Need to Know: Ins and Outs by Graham MacAree @MacAree

Photo: Clive Mason/Getty Images

While Chelsea have had a quiet summer compared to last time around, when they raided La Liga and brought back a championship-winning haul, there’s still been plenty of movement. Here’s what you need to know about the Blues’ major summer moves so far.


Petr Cechsold to Arsenal, £11 million

Ouch. Everyone knew Petr Cech was unlikely to consider another season of warming the bench behind Thibaut Courtois, no matter how loyal he might feel to the club. Still one of the best goalkeepers on the planet, Cech is more than good enough to start for most of Europe’s top clubs. Given his pick of more or less anyone, it was more than a little surprising that the veteran shot-stopper opted to stay in London to join Arsenal. The fans were miffed, and Jose Mourinho was miffed.

But the move happened anyway, apparently because Roman Abramovich so appreciated Cech’s towering contributions to Chelsea that he thought it was only appropriate to let him pick where he wanted to go after his tenure with the Blues was up. The Gunners’ gain is our loss, and although normally selling a backup goalkeeper for £11 million would be cause for celebration, in his case it’s very different. Cech is part of the group that defined Chelsea for a decade, winning four Premier League titles, the Champions League and a host of lesser trophies in the process.

He’ll be missed.

Didier Drogbafree transfer to Montreal Impact

Didier Drogba is a master of goodbyes. His first, in fact, was so good that it got a sequel. Having signed off initially with the winning spot kick in Munich, Drogba went a-wandering for two years, briefly flirting with a career in China before spending time with Galatasaray in Turkey. Part of that sojourn included a return to Stamford Bridge, which was the prelude to a more permanent position as the Blues number three striker last season.

Drogba’s second spell as a Chelsea player was nothing like as impressive as the first, but he still scored some important goals. The bullet header past David de Gea at Old Trafford was a standout moment, as was the strike to get us back on level terms during the vital game at Leicester. Just like the first time he left, Drogba’s final act this time around was lifting a trophy. This time it was his fourth Premier League. Not bad.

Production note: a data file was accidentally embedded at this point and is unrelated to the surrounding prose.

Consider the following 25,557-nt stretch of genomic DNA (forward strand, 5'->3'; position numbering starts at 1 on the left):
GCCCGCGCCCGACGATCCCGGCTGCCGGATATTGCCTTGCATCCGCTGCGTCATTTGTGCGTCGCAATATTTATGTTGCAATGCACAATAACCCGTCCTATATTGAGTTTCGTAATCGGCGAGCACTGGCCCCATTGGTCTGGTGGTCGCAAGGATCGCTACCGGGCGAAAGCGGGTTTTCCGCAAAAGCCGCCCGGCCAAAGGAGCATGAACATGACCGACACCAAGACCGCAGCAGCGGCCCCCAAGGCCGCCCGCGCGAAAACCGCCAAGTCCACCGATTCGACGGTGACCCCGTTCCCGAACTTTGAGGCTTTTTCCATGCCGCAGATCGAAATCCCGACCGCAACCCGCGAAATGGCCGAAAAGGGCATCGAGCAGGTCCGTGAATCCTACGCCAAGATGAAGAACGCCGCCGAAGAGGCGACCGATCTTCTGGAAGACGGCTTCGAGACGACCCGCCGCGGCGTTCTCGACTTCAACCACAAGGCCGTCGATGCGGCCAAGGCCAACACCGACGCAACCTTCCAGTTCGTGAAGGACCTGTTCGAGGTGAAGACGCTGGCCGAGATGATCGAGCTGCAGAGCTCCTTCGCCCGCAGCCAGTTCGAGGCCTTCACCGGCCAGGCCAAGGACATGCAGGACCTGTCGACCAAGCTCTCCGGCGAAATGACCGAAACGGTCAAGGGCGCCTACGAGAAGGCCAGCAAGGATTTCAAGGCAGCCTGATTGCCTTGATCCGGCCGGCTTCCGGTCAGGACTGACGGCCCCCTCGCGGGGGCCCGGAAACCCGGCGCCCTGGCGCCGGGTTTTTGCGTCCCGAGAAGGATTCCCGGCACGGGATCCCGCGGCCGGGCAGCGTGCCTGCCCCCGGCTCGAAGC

We should expect the Ivorian back as a coach before very long, but he still thinks he has enough in the tank to play on for a few seasons yet. He’ll do so in Canada with the Montreal Impact, and despite his age few would bet against Drogba from excelling in MLS.

Filipe Luissold to Atlético Madrid, £14 million

Filipe Luis came in from Atlético Madrid at the end of last season as a La Liga champion, and returns to his old club a Premier League one. Brought in for £16 million, Luis had had an outstanding season in Spain and was expected to challenge Cesar Azpilicueta as Chelsea’s starting left back. Instead, he became yet another of Dave’s victims. Azpilicueta had killed off the Chelsea careers of both Ashley Cole and Ryan Bertrand, so perhaps it’s not too surprising that he proved difficult for Luis to unseat. At any rate, the Brazilian is off back to Atlético for something close to what the club paid for him, which means his Chelsea tenure was something like a very strange season-long loan.

Standout moments were few and far between — that’s the nature of living on the bench — but the free kick against Derby in the Capital One Cup means that Chelsea supporters will have at least one thrilling memory of the left back. As of writing, the club has yet to replace him, leaving them without any reserve fullbacks.

Photo: Steve Parkin/AFP/Getty Images


Asmir Begovicbought from Stoke City, £8 million

With Cech sold, Chelsea needed a backup goalkeeper behind Courtois, and ultimately decided to consummate a long-standing interest in Stoke City’s Asmir Begovic. Linked to the Blues repeatedly before Courtois’ emergence as one of the world’s best young keepers, the Bosnian international never quite managed to make the switch to Stamford Bridge before this season, when he was finally pried away from the Potters for £8 million. Although he’s expected to be second-choice, he’s good enough between the sticks to start in the Premier League, leaving Jose Mourinho with plenty of insurance should his number one get hurt. Begovic’s arrival ensures that Chelsea will have the strongest goalkeeping corps in the league for yet another season.

Radamel Falcaoloan from Monaco

Just like Begovic, Radamel Falcao arrives years after being first linked to a Chelsea switch. The former Porto and Atlético Madrid man was once one of the most feared strikers in world football, and it’s no surprise that Chelsea were interested during the sub-halcyon days of trotting out Fernando Torres as the Blues main striker. It’s safe to say that Falcao’s star has dimmed since then — his injury and subsequent spell at Manchester United did him no good at all — but on a relatively cheap one-year deal, he’s all upside.

Or, at least, he would be had he not been handed the famously cursed number nine shirt. Expect him to be eaten by a shark in mid-November or something.


We Ain't Got No History's 2015/16 season preview was edited by Joe Tweeds and designed by Graham MacAree. If you've enjoyed the work of the authors who generously donated their time to this project, please share with your friends and consider supporting The Chelsea Foundation as a way of saying thank you.